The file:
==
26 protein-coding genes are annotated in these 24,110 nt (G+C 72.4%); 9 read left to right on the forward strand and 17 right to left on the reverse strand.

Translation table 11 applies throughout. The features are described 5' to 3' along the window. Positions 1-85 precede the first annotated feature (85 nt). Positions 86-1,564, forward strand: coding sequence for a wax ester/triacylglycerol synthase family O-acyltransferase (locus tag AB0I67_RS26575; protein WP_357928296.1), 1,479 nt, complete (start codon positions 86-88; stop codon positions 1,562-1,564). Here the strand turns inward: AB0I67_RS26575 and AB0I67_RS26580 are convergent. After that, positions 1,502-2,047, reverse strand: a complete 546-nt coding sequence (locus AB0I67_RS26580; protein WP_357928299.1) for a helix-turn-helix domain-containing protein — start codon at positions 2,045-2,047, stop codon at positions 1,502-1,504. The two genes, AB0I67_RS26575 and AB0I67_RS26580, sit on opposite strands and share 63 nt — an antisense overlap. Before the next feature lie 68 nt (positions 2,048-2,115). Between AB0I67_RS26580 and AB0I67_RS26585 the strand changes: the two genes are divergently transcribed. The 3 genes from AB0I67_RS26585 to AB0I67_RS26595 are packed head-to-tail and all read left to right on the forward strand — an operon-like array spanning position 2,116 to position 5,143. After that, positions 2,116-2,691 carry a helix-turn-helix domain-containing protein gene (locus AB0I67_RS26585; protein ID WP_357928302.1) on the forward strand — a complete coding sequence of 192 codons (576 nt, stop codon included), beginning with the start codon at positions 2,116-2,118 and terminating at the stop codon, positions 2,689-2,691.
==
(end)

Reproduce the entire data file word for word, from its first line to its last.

26 protein-coding genes are annotated in these 24,110 nt (G+C 72.4%); 9 read left to right on the forward strand and 17 right to left on the reverse strand.

Translation table 11 applies throughout. The features are described 5' to 3' along the window. Positions 1-85 precede the first annotated feature (85 nt). Positions 86-1,564, forward strand: coding sequence for a wax ester/triacylglycerol synthase family O-acyltransferase (locus tag AB0I67_RS26575; protein WP_357928296.1), 1,479 nt, complete (start codon positions 86-88; stop codon positions 1,562-1,564). Here the strand turns inward: AB0I67_RS26575 and AB0I67_RS26580 are convergent. After that, positions 1,502-2,047, reverse strand: a complete 546-nt coding sequence (locus AB0I67_RS26580; protein WP_357928299.1) for a helix-turn-helix domain-containing protein — start codon at positions 2,045-2,047, stop codon at positions 1,502-1,504. The two genes, AB0I67_RS26575 and AB0I67_RS26580, sit on opposite strands and share 63 nt — an antisense overlap. Before the next feature lie 68 nt (positions 2,048-2,115). Between AB0I67_RS26580 and AB0I67_RS26585 the strand changes: the two genes are divergently transcribed. The 3 genes from AB0I67_RS26585 to AB0I67_RS26595 are packed head-to-tail and all read left to right on the forward strand — an operon-like array spanning position 2,116 to position 5,143. After that, positions 2,116-2,691 carry a helix-turn-helix domain-containing protein gene (locus AB0I67_RS26585; protein ID WP_357928302.1) on the forward strand — a complete coding sequence of 192 codons (576 nt, stop codon included), beginning with the start codon at positions 2,116-2,118 and terminating at the stop codon, positions 2,689-2,691.